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Title:Biomass yield potential and nitrogen use efficiency of the photoperiod-sensitive energy sorghum
Author(s):Schetter, August Anton
Advisor(s):Lee, DoKyoung
Contributor(s):Below, Frederick E; Moose, Stephen P
Department / Program:Crop Sciences
Discipline:Crop Sciences
Degree Granting Institution:University of Illinois at Urbana-Champaign
Degree:M.S.
Genre:Thesis
Subject(s):biomass
energy
sorghum
nitrogen
photoperiod
Abstract:Recently introduced high-yield energy sorghums (Sorghum bicolor L. Moench) have great potential to be dedicated lignocellulosic biofuel feedstocks. Nitrogen (N), the key nutrient for plant growth and development, is the primary input and cost for an energy sorghum production system. In order to maximize the biomass yield with reasonable N inputs, it is essential to optimize management practices to improve N use efficiency (NUE) for biomass production based on different hybrids and environment (H x E x M). Thus, the objectives of this study were to evaluate the effects of N fertilization on biomass yield and feedstock composition, and to determine optimal N rates on energy sorghum hybrids and the environment. Four hybrids with different photoperiod-sensitivity (TX08001, TX17500, TX17600, TX17800) were studied for yield potential and N response under four N rates (0, 56, 112, 168 kg N ha-1) using aqueous urea ammonium nitrate (UAN: 32-0-0) in two locations (Urbana, IL and College Station, TX) in 2018 and 2019. The experimental design was a split-plot within a randomized complete block design with four replications. The N treatment was the main plot factor, and the hybrid was sub-plot factor. Sorghum was planted at 180,000 seeds ha-1 on soybean stubble using a precision planter. Location, year, and hybrid significantly influenced the biomass yield. Comparisons among four hybrids showed no consistent pattern for annual biomass yield was observed in different years and locations. Weather variations played a substantial role to influence biomass yield potential and their response to N inputs, especially in TX. In TX, the cumulative precipitation was lower in 2018 (188 mm) than 2019 (526 mm) during the growing season (April to August), resulting in lower biomass yield across all hybrids in 2018 (16 Mg DM ha-1 in 2018 vs. 22 Mg DM ha-1 in 2019). Biomass tissue N concentrations indicated that energy sorghum requires a minimum of approximately 7 kg N to produce each one Mg of biomass. These results suggest energy sorghum can utilize available N from the soil and soil test for available N should be done before the application of N fertilizer. NIE was estimated from the overall biomass yield (averages across location, year, and hybrid), which significantly increased with increasing N rate, and the highest NIE (~ 31 kg kg-1) was observed at the N rate of 56 kg-N ha-1. Growing season not only played a role in biomass yield; but, chemical composition as well. Concentrations of structural components were significantly lower than the other three environments (IL-2018, IL-2019, and TX-2018) in TX-2019. Hybrid choice effected chemical composition as well. TX17800 consistently contained greatest concentration of structural components and TX17600 had lower structural/higher soluble concentrations among the four hybrids.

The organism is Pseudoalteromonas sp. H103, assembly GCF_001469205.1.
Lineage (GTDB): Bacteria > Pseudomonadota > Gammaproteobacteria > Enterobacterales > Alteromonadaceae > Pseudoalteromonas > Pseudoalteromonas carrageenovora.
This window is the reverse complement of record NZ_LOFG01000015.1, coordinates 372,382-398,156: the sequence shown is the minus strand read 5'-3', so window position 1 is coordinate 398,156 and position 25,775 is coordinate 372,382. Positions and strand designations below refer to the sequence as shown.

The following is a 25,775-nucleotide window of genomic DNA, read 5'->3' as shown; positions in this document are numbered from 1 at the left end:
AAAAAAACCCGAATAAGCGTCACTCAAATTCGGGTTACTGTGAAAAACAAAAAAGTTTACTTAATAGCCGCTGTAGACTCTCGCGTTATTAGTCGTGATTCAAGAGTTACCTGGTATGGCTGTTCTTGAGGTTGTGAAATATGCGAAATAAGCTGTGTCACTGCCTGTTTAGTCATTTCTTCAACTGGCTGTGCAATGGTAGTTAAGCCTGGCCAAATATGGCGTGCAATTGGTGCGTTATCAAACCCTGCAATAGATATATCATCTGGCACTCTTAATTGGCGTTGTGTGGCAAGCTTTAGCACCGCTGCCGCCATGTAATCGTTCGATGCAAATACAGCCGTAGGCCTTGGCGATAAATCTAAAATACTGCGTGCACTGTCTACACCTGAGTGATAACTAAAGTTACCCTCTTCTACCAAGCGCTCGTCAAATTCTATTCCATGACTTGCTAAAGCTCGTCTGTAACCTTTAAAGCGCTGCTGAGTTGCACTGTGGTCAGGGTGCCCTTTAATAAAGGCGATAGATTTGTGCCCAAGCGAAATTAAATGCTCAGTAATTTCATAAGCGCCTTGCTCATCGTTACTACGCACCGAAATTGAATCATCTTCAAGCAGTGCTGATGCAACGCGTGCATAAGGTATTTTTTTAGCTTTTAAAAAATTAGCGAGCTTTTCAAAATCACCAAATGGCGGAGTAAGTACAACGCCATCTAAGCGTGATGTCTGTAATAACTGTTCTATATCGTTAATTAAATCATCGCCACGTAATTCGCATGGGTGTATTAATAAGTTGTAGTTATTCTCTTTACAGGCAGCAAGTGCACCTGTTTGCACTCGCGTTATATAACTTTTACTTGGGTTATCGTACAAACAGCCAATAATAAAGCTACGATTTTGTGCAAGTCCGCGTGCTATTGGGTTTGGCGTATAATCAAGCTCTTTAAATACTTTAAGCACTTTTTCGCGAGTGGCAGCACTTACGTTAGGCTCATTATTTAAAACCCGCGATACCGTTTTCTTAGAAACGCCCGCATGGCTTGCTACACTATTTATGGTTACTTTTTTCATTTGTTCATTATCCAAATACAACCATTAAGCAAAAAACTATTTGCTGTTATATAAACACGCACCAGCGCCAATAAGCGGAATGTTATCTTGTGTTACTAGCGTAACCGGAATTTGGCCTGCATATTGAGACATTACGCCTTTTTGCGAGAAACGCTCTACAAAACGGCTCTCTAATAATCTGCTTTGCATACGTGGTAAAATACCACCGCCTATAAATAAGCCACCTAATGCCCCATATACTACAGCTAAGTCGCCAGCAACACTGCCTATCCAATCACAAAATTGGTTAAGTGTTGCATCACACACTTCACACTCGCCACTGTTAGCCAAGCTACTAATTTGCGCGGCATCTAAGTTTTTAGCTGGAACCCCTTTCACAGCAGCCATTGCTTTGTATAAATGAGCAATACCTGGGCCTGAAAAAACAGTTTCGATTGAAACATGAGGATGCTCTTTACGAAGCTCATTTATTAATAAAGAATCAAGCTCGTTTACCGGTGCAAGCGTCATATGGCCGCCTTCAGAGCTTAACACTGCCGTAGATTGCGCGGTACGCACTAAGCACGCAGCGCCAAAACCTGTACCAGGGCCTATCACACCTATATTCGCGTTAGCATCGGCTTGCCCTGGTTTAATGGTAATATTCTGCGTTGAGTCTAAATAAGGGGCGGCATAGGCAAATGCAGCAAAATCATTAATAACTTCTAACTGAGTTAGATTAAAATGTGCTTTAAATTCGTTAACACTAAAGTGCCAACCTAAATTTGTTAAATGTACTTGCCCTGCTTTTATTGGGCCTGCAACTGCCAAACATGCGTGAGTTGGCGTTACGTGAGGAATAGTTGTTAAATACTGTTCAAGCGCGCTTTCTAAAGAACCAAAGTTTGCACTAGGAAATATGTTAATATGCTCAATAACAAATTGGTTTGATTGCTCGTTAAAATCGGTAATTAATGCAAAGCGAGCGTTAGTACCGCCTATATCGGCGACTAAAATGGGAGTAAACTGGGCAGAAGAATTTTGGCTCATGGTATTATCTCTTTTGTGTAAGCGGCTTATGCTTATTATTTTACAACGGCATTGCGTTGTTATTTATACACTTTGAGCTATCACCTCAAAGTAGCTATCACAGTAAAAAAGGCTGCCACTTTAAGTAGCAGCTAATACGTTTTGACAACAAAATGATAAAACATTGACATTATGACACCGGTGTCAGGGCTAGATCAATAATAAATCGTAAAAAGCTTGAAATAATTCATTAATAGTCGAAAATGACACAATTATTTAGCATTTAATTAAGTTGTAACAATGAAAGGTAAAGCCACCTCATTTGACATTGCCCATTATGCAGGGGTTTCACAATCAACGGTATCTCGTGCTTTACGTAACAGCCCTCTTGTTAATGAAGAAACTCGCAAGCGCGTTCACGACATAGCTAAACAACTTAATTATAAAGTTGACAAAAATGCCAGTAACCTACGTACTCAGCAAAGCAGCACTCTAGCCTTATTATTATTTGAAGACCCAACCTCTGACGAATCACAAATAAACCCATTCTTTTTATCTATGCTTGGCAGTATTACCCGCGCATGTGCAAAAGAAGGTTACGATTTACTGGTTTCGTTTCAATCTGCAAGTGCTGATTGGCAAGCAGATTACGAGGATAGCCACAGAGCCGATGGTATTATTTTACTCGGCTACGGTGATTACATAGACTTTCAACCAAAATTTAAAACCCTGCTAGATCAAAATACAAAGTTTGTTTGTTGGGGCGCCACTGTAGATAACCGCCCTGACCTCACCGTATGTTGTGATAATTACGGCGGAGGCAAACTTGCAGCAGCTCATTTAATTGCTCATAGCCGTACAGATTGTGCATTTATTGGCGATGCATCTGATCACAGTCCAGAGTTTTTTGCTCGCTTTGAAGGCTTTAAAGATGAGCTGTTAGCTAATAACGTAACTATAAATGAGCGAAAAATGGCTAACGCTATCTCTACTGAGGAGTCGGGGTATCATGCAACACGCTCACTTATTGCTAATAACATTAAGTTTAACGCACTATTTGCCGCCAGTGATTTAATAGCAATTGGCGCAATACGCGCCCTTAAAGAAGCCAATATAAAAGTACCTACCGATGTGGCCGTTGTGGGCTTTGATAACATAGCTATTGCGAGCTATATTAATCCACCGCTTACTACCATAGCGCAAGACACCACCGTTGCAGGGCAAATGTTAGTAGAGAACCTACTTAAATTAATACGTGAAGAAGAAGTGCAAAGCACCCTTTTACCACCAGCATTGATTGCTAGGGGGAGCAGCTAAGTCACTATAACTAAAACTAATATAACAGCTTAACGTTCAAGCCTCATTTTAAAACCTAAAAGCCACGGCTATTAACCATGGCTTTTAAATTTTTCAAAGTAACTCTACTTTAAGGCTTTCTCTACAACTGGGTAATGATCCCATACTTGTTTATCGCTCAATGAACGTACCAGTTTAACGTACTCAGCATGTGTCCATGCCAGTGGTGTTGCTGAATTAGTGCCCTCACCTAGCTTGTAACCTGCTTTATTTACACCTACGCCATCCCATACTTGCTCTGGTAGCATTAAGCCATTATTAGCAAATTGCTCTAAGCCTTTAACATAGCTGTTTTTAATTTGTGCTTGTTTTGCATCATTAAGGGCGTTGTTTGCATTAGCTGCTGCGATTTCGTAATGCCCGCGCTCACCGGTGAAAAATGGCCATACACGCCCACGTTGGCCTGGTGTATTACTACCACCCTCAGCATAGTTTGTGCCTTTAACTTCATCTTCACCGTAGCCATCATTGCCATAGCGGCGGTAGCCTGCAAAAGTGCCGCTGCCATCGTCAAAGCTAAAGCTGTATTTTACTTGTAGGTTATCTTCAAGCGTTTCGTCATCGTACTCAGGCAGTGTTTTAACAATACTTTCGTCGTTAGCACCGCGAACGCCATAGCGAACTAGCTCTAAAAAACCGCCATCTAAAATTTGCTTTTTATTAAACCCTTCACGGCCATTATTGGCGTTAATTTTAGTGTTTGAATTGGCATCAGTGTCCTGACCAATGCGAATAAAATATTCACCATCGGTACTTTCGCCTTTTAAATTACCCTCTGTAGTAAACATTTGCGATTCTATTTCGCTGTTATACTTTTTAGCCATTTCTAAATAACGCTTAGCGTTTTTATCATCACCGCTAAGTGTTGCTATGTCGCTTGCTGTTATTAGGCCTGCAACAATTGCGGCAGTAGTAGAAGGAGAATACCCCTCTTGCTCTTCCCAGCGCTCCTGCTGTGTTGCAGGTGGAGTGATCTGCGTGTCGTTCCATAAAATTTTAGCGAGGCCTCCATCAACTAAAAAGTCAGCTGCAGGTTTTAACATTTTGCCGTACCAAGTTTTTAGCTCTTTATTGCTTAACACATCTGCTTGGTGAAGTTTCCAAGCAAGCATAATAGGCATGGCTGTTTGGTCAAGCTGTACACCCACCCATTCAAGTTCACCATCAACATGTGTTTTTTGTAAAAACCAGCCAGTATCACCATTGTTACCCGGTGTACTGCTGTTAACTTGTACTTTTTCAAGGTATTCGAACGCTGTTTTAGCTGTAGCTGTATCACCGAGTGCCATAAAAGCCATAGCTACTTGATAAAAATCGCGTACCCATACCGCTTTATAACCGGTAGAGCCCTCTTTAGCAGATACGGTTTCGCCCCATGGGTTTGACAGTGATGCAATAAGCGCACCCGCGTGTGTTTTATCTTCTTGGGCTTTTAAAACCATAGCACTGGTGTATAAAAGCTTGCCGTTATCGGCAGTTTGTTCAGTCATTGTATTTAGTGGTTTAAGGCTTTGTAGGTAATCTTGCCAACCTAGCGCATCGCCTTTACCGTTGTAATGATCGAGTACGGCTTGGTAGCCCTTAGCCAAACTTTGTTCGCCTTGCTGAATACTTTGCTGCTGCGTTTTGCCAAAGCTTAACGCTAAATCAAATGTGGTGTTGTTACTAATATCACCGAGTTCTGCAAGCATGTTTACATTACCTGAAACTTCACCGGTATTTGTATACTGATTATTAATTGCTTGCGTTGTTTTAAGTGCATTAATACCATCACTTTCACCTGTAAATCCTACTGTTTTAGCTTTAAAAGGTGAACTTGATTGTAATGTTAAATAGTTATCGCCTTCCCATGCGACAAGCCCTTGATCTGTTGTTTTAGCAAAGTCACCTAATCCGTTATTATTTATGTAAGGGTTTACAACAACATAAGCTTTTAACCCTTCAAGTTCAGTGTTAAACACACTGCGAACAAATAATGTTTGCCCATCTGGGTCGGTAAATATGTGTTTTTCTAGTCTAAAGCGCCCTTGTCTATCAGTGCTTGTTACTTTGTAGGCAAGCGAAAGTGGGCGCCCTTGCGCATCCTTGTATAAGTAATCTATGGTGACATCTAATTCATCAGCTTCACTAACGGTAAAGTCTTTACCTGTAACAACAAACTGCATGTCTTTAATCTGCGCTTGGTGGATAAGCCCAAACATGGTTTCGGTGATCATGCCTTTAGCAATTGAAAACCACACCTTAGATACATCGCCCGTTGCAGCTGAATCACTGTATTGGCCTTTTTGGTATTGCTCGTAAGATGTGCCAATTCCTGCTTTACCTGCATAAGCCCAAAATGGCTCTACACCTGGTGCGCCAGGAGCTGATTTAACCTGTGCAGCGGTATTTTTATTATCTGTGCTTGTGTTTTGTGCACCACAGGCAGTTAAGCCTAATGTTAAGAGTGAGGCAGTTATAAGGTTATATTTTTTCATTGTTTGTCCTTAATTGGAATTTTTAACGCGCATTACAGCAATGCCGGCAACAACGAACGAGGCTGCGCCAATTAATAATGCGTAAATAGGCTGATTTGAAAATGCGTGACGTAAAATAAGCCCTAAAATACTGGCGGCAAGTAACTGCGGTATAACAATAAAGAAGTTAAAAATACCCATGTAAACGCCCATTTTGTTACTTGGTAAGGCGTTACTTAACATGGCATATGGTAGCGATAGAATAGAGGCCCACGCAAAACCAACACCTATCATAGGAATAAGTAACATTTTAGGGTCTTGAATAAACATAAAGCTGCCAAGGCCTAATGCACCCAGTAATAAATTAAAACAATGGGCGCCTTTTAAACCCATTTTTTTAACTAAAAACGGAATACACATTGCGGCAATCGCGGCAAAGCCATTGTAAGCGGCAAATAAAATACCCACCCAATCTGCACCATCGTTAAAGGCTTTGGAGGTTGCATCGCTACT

Issue Date:2020-05-15
Type:Thesis
URI:http://hdl.handle.net/2142/108202
Rights Information:Copyright 2020 August Schetter
Date Available in IDEALS:2020-08-26
Date Deposited:2020-05


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